Kevin Jones – August 22, 2019 As I look across the banking industry, I often see trends that I find disturbing. Over the last few years, I’ve observed a widening gulf in the amount of deposits that community banks attract versus the loan dollars they generate, mostly to small businesses.
A specific statistic that illustrates this point comes from a market study by the Institute for Local Self-Reliance (ILSR) a nonprofit dedicated to helping communities grow sustainably from several angles, including banking, broadband, energy, and waste. According to the ILSR, community banks issue a whopping 52 percent of all small business loans, while they hold only 16 percent of the nation’s assets.
There are many contributing factors to this dynamic, which isn’t in itself sustainable, as banking is predicated on a balance of maintaining appropriate levels of deposits, both demand and time, with the issuance of loans and lines of credit to individuals and businesses. The community banking conundrum is driven by multiple converging factors, among them competition from big banks for deposits—especially those of a commercial nature—as well as geographic limitations (many community banks have operated more consistently in less wealthy communities, going to places the big banks have avoided). The localized lending that community banks do is a cornerstone of enabling financial inclusion and energizing the American dream.
As a fintech leader, I find it disturbing that one of the larger perceived pressures of community banking comes from our sector. Technology companies in areas such as lending are threatening areas of profitability for community banks. It’s one thing to have your deposit base eroded, but it becomes difficult for community banks to survive this phenomenon in tandem with the erosion of their loan base, especially in small business lending.
I see this differently.
One person’s threat is another’s opportunity. While I’ll let other fintechs speak to their own models and motivations, I can tell you with complete authenticity that Celero and its brands are developing leading-edge technology, in payments, software-as-a-service, analytics, business intelligence, social monitoring, and sales tools, and we are doing so to fulfill our commitment to help our community bank partners and their small business customers compete and win.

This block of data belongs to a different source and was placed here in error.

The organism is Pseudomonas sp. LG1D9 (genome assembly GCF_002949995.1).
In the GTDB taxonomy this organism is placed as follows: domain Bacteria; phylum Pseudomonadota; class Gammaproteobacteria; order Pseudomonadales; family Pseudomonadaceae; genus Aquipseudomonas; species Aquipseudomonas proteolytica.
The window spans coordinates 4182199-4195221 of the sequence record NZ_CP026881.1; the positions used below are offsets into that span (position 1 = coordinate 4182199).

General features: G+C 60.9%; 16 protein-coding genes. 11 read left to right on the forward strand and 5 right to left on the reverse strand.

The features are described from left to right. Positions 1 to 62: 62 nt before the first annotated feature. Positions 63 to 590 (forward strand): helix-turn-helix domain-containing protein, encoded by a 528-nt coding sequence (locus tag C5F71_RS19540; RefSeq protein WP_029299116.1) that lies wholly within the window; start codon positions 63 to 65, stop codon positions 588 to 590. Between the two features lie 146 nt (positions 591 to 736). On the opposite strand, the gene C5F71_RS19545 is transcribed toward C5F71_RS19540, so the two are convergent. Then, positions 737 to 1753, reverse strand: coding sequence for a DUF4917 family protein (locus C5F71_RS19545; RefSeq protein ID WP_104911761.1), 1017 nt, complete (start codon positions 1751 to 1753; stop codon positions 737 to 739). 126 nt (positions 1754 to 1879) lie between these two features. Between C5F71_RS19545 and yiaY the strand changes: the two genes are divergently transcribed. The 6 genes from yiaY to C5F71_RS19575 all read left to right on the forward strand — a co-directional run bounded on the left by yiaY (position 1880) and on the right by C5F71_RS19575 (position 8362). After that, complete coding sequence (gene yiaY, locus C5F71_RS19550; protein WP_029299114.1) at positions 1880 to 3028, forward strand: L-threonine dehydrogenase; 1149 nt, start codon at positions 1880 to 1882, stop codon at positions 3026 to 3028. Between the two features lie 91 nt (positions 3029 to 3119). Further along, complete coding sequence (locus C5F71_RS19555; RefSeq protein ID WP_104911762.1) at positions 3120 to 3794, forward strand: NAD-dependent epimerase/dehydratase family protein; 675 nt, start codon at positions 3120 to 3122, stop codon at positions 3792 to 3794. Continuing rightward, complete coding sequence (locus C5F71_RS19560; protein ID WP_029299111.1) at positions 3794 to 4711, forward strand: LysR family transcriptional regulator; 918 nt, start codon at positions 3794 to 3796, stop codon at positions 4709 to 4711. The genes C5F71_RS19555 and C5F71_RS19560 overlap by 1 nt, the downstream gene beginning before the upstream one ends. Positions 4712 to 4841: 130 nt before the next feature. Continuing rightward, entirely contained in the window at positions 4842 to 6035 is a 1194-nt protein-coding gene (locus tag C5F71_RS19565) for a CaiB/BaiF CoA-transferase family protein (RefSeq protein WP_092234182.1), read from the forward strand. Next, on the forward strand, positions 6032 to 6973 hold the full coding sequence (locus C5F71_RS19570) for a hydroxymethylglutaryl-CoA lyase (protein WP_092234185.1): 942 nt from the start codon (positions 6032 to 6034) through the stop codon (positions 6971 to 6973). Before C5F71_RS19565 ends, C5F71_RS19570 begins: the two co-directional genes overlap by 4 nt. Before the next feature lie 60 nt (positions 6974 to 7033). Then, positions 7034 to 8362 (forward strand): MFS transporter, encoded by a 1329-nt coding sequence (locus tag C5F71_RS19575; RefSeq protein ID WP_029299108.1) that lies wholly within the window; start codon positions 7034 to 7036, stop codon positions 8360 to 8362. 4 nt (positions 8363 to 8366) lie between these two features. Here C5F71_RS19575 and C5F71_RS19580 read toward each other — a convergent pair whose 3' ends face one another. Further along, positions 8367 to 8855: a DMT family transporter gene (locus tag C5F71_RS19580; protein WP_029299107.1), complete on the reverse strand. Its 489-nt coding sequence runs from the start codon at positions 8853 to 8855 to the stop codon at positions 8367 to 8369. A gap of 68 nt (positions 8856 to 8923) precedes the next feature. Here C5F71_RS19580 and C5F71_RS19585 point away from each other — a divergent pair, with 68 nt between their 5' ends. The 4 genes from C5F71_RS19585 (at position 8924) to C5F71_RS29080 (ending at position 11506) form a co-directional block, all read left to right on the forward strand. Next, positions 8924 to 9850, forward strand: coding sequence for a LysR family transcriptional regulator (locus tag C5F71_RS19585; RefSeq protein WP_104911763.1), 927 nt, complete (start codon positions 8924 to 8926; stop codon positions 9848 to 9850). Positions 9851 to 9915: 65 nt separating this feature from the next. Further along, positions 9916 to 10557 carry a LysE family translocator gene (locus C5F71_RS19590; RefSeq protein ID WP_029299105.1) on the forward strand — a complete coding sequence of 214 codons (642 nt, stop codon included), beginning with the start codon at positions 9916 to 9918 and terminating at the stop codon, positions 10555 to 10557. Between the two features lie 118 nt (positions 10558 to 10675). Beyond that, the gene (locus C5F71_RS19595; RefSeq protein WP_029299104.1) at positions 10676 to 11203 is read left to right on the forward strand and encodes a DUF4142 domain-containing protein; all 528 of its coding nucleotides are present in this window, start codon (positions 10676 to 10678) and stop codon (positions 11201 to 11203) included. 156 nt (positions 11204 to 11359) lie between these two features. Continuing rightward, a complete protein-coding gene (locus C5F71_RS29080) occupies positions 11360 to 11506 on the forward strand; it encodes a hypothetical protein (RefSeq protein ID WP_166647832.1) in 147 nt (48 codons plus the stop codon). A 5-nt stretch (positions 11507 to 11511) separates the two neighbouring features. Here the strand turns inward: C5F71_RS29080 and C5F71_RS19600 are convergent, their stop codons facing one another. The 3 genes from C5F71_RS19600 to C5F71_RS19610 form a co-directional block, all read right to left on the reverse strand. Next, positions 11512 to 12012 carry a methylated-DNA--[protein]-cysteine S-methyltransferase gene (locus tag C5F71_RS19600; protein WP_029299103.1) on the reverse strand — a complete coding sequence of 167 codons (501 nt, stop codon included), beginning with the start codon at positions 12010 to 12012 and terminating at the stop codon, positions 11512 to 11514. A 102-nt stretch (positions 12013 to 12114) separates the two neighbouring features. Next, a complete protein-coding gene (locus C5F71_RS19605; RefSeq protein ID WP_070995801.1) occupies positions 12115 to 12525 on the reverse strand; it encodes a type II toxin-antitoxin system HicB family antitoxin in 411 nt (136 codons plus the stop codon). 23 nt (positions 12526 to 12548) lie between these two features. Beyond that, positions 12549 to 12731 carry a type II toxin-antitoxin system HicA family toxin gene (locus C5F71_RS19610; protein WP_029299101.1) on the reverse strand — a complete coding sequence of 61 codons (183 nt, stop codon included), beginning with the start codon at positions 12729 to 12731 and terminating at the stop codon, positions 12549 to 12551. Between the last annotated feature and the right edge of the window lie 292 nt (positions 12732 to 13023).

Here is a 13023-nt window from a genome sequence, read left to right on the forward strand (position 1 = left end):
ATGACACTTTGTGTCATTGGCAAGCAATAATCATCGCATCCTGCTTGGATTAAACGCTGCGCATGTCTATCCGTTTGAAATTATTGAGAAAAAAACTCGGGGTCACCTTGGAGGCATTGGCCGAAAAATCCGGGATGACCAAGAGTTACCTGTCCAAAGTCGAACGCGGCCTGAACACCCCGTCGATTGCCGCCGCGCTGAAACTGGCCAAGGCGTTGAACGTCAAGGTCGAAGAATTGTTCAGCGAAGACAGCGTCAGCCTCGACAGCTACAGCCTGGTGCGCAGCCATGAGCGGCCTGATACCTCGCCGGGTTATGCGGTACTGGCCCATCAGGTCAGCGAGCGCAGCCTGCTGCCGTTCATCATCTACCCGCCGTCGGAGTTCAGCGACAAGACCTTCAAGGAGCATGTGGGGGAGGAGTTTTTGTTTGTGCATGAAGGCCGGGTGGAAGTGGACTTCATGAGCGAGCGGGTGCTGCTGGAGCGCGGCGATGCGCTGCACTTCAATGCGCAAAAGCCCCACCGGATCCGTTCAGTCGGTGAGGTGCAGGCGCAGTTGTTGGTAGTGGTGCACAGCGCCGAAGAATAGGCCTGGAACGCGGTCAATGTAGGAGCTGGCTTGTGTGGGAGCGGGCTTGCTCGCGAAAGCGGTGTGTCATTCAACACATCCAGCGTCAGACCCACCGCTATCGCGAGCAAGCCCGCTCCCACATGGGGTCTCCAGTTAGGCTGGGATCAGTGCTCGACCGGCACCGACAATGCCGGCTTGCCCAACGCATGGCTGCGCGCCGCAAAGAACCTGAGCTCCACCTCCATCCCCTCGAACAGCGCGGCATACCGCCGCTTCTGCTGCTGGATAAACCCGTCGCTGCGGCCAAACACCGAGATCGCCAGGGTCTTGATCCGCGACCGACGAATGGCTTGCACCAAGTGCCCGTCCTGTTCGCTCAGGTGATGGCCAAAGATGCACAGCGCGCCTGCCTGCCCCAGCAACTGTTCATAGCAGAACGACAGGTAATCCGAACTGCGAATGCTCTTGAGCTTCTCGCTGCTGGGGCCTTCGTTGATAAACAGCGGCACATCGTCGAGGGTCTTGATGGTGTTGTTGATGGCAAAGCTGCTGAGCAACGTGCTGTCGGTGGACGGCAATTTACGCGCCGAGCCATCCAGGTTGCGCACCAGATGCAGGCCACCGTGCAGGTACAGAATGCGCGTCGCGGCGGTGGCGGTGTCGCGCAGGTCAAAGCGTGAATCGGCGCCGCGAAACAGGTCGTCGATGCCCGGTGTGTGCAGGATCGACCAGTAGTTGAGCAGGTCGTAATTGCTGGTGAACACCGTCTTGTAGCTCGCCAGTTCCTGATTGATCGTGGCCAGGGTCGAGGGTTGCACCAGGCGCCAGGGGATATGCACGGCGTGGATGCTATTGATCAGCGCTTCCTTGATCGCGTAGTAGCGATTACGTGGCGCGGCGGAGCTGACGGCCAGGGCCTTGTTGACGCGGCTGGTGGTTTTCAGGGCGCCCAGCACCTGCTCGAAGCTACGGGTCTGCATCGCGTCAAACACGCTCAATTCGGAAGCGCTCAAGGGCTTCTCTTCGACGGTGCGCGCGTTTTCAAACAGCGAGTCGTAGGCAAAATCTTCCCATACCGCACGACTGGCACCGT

And we don’t limit ourselves to simply selling our own products and services. In our role as strategic partners and advisors, we not only help our community bankers realize a more expansive relationship with their clients, but we also help them connect the dots with regard to all of the tools at their disposal. My colleague and co-founder, Jeff Brown, exemplified this ethos recently, as he explained how our bank partners can increase fee income and deposit balances through payments and funding accounts earmarked for asset-based lending. Deposits are the launchpad for lending capability, and community bank loans provide a significantly healthier injection of capital than alternative lending options. As I stated before, these loans fuel innovative small businesses in towns all across America.
We are convinced that in order for community banks to fulfill their mission and continue to better serve rural Americans, as well as those in small towns and underserved urban neighborhoods, they need the right strategic partners, the right products, and the right tools to succeed.
Last year, when I began acquiring the strategic pieces of Celero and combining that with my dream team of executives, managers, and performers, I was grateful to find that our stakeholders completely embraced our vision to bring enterprise-level technology in terms of best-in-class payments capabilities and consumable technology tools, to small and mid-sized companies across the country. It’s obvious to me that when you give community bankers—some of the smartest people who are driven to help their business clients as much as they can—the tools to help their customers succeed, you can achieve your own bottom line goals, while helping your partners and their customers achieve theirs, too. Accelerating the growth of our partners and business customers is the core focus. Combining community bank products and services with our fintech offerings creates a formula that positions these small to mid-size businesses to not only survive and compete, but to lead and thrive in a sustainable way.
Aligning your own success to that of your partners and their customers isn’t original, nor should it be particularly noteworthy. But at this point in our history, our community banks need all of us operating on this principle, doing everything we can to work together to serve American business. According to the Small Business and Entrepreneurship Council, firms with fewer than 20 employees account for more than 89 percent of American businesses. That statistic alone tells you the magnitude of what we’re facing here, but I’m glad to know we are partnering with some of the most capable people in business, and commit that Celero will strive to hold up its end of the deal, passionately cultivating the success of our bank partners.